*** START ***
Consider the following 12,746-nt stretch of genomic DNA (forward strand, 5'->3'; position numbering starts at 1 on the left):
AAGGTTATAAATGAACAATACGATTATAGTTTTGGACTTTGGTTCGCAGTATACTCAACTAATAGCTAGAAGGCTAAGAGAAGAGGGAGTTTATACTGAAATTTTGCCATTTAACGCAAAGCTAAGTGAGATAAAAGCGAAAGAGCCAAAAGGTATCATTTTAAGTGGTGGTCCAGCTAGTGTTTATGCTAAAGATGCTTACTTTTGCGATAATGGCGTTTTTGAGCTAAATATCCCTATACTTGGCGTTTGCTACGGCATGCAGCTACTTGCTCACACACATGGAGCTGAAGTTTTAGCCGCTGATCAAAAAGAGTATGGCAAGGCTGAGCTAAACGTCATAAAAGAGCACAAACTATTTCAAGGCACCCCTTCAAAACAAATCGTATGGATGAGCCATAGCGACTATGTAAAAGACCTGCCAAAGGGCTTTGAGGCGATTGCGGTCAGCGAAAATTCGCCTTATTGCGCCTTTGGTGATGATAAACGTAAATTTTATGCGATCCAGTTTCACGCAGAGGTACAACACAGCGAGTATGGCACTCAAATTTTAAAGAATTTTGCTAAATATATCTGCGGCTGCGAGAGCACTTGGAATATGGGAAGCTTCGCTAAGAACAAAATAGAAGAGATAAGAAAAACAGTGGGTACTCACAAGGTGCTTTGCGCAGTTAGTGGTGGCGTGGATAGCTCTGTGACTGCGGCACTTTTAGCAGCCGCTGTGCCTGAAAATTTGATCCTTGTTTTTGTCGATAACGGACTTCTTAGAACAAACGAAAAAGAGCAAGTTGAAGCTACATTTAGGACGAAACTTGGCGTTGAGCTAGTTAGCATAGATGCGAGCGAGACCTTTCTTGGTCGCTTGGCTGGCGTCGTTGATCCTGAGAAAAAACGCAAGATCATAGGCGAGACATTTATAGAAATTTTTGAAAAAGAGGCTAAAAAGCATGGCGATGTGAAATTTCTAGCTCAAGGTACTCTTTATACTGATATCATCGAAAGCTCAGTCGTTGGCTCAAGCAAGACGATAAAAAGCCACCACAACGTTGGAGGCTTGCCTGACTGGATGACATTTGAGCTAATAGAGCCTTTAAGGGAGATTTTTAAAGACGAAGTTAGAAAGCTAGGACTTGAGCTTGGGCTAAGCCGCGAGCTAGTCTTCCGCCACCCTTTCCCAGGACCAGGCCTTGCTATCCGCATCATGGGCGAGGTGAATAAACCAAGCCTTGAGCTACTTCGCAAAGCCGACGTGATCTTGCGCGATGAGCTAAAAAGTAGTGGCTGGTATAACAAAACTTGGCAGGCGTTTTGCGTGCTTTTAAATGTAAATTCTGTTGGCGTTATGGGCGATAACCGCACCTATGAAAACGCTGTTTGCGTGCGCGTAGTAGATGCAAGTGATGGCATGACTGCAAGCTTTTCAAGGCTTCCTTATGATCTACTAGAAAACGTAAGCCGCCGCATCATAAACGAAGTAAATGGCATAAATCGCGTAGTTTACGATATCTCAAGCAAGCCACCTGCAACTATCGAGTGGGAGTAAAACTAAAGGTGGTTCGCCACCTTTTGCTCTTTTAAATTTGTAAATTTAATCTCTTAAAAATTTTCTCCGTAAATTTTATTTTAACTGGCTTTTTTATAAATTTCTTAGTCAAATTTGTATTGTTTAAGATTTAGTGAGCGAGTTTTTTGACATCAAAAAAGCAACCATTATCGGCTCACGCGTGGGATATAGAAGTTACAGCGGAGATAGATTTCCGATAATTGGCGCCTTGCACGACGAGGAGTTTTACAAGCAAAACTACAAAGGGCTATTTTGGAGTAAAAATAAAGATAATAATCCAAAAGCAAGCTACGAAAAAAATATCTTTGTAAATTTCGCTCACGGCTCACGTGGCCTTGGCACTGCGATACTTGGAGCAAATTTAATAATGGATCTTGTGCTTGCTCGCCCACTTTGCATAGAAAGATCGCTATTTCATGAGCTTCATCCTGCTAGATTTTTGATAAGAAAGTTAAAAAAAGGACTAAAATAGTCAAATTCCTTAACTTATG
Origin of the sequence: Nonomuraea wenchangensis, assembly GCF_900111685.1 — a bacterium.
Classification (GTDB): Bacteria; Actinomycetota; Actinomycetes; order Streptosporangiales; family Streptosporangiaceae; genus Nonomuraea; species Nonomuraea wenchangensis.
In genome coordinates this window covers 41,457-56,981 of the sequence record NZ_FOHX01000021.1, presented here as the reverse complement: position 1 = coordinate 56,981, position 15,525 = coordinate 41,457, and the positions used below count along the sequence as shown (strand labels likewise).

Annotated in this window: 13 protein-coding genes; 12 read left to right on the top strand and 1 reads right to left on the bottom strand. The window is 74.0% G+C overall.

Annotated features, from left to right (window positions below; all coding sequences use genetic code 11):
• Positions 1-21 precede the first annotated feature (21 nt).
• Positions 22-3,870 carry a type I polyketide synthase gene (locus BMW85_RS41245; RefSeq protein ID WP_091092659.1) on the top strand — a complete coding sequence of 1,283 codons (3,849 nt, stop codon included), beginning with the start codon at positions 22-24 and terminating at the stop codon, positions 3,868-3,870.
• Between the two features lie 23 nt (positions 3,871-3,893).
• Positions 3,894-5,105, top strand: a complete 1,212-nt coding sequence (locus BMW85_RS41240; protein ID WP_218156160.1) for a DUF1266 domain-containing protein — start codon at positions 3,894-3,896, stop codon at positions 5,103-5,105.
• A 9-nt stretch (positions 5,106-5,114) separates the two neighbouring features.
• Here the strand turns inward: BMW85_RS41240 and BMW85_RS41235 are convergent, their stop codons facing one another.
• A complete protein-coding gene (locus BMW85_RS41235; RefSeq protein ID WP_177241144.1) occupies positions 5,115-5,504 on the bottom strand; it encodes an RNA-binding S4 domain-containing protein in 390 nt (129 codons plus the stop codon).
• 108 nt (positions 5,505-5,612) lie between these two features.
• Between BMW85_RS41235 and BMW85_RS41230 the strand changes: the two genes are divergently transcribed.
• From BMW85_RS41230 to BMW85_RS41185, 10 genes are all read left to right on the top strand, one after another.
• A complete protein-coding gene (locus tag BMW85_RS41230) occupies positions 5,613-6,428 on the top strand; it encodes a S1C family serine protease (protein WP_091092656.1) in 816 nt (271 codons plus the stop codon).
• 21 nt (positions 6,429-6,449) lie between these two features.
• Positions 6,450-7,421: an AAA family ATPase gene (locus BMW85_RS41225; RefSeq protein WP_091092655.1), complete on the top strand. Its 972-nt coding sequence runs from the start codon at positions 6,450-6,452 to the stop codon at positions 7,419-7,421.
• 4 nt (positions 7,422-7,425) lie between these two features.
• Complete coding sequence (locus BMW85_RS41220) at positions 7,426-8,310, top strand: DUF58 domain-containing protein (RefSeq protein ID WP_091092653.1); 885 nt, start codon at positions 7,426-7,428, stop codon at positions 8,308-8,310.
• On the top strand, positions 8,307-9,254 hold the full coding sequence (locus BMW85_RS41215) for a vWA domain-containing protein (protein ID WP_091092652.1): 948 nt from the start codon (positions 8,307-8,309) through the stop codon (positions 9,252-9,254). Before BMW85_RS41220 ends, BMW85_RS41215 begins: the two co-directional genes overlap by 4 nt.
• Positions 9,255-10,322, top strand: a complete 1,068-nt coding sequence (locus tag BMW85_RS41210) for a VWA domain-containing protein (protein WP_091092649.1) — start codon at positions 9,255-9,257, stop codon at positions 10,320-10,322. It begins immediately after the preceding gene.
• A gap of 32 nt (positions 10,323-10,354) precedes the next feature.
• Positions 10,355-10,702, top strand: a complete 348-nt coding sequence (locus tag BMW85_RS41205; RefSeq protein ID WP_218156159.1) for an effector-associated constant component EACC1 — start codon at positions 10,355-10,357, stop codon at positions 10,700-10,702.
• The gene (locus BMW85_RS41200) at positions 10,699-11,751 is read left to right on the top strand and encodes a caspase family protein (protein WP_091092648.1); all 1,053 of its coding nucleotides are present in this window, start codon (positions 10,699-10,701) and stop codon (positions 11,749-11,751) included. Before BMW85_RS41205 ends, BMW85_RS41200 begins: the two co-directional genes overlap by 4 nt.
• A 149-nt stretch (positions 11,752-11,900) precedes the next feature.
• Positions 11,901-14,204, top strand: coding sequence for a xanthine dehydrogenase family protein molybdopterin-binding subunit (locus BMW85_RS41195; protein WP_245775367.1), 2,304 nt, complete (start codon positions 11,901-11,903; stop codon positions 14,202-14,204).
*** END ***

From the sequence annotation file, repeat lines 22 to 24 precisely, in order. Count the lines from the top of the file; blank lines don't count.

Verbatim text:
• Complete coding sequence (locus BMW85_RS41220) at positions 7,426-8,310, top strand: DUF58 domain-containing protein (RefSeq protein ID WP_091092653.1); 885 nt, start codon at positions 7,426-7,428, stop codon at positions 8,308-8,310.
• On the top strand, positions 8,307-9,254 hold the full coding sequence (locus BMW85_RS41215) for a vWA domain-containing protein (protein ID WP_091092652.1): 948 nt from the start codon (positions 8,307-8,309) through the stop codon (positions 9,252-9,254). Before BMW85_RS41220 ends, BMW85_RS41215 begins: the two co-directional genes overlap by 4 nt.
• Positions 9,255-10,322, top strand: a complete 1,068-nt coding sequence (locus tag BMW85_RS41210) for a VWA domain-containing protein (protein WP_091092649.1) — start codon at positions 9,255-9,257, stop codon at positions 10,320-10,322. It begins immediately after the preceding gene.